• operator new: this function actually applies for space through malloc. When malloc successfully applies for space, it returns directly; If the space application fails, an exception will be thrown. Underlying source code:
void *__CRTDECL operator new(size_t size) _THROW1(_STD bad_alloc)
	// try to allocate size bytes
	void *p;
	while ((p = malloc(size)) == 0)
	if (_callnewh(size) == 0)
		// report no memory
		// If the memory application fails, bad will be thrown here_ Alloc type exception
		static const std::bad_alloc nomem;
	return (p);
  • operator delete: this function finally frees up space through free. Underlying source code:
void operator delete(void *pUserData)
	_CrtMemBlockHeader * pHead;
	RTCCALLBACK(_RTC_Free_hook, (pUserData, 0));
	if (pUserData == NULL)
	_mlock(_HEAP_LOCK); /* block other threads */
		/* get a pointer to memory block header */
		pHead = pHdr(pUserData);
		/* verify block type */
		_free_dbg( pUserData, pHead->nBlockUse );
		_munlock(_HEAP_LOCK); /* release other threads */

PS: operator new and operator delete encapsulate malloc and free.

Principle of new and delete

1. Built in type
If you apply for a built-in space, new is basically similar to malloc, delete and free. The difference is that new/delete applies for and releases the space of a single element, new [] and delete [] apply for continuous space, and new throws an exception when the application fails, and malloc returns NULL.
2. User defined type
Principle of new:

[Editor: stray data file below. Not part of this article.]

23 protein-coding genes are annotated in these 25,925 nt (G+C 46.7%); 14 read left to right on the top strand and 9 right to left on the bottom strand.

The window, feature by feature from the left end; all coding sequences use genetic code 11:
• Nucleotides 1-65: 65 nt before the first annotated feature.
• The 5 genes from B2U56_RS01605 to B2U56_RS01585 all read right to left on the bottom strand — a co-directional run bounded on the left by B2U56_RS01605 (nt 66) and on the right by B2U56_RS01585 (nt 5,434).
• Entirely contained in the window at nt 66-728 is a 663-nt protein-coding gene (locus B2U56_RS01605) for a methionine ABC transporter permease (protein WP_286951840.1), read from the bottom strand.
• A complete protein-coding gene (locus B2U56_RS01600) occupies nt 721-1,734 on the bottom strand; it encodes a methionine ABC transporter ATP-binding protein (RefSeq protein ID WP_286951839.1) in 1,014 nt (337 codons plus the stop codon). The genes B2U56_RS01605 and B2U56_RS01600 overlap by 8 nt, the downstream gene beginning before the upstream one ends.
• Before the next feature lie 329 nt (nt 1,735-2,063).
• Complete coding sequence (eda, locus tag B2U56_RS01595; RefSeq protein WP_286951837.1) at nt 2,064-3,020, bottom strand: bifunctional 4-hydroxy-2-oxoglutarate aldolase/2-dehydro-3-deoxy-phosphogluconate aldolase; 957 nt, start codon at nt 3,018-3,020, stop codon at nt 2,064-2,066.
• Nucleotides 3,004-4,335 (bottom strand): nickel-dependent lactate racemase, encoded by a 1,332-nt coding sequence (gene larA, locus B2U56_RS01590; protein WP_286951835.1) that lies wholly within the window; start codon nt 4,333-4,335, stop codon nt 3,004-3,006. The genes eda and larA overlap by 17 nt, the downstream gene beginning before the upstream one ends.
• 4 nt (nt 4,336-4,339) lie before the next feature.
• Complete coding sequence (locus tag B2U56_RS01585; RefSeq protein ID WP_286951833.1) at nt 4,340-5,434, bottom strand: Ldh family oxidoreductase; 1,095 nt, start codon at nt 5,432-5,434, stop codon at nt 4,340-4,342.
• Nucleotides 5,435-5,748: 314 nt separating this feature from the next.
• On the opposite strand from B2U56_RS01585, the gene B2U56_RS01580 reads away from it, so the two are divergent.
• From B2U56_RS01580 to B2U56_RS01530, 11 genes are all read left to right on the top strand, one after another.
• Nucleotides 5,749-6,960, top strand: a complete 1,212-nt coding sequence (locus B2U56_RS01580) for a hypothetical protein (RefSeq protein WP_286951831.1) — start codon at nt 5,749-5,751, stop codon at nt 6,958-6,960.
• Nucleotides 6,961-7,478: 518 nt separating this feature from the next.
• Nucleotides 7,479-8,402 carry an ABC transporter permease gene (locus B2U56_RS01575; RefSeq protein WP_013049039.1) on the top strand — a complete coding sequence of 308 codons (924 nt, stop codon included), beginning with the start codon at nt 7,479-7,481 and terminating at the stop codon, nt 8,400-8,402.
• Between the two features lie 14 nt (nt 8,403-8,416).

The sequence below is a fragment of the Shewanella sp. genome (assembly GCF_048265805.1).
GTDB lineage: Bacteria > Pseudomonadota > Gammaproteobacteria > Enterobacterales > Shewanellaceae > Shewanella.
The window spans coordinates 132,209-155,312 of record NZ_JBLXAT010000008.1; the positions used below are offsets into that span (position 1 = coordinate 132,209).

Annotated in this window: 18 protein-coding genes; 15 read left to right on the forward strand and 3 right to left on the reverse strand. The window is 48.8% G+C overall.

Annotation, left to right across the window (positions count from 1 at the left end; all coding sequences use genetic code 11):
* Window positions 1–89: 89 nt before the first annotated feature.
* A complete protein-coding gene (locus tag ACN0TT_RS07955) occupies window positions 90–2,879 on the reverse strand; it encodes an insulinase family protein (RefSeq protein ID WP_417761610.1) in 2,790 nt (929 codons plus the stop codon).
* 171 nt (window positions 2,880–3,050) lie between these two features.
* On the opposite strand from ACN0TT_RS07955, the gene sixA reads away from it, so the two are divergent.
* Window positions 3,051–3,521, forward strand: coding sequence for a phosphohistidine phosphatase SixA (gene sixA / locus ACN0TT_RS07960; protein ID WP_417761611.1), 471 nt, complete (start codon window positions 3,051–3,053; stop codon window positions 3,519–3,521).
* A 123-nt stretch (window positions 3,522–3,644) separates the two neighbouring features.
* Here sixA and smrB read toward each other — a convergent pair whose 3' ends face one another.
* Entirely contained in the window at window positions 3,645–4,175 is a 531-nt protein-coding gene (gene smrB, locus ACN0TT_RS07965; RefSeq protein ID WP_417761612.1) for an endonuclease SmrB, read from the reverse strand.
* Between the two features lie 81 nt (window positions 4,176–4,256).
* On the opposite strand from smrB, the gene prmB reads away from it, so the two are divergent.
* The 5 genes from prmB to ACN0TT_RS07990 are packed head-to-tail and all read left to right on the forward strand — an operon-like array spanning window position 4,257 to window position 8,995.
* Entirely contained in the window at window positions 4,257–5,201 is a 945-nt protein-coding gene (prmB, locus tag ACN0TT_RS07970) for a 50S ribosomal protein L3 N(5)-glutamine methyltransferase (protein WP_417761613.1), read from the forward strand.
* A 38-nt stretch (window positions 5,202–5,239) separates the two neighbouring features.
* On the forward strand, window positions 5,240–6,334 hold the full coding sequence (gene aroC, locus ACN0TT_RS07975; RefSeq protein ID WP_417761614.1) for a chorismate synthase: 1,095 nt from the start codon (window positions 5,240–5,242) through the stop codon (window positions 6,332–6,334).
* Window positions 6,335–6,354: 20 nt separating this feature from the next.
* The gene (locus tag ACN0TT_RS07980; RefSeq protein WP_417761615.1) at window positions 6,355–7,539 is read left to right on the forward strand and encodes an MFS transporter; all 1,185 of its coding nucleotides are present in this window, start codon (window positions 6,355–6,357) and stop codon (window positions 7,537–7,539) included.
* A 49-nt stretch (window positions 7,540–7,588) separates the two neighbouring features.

(1) Call the operator new function to apply for space
(2) Execute the constructor on the applied space to complete the construction of the object
Principle of delete:
(1) Execute the destructor in space to clean up the resources in the object
(2) Call the operator delete function to free up the space of the object
Principle of new T[N]:
(1) Call the operator new [] function, and actually call the operator new function in operator new [] to complete the application of N object spaces
(2) Execute the constructor N times on the requested space
Principle of delete []:
(1) Execute the destructor N times on the released object space to clean up the resources in N objects
(2) call operator delete[] to release the space, and actually invoke operator delete in operator delete[] to release the space.

Built in type of new/delete operation

For built-in types, malloc/free and new/delete have no essential difference, only differences in usage.

void Test()
	// Dynamically apply for a space of type int
	int* ptr1 = new int;
	// Dynamically apply for a space of type int and initialize it to 10
	int* ptr2 = new int(10);
	// Dynamically apply for 10 int type spaces
	int* ptr3 = new int[3];
	delete ptr1;
	ptr1 = nullptr;
	delete ptr2;
	ptr2 = nullptr;
	delete[] ptr3;
	ptr3 = nullptr;

Note: apply for and release the space of a single element. Use the new and delete operators to apply for and release the continuous space. Use new [] and delete []!!!

int* ptr4 = new int(5);
int* ptr5 = new int[5];

The above two codes are not equal!!! The first sentence initializes the memory space with a value of 5, while the second sentence initializes five memory spaces of type int.
PS: C++11 supports array initialization

int* ptr5 = new int[5]{1,2,3};

Uninitialized spaces default to 0

new/delete operation custom type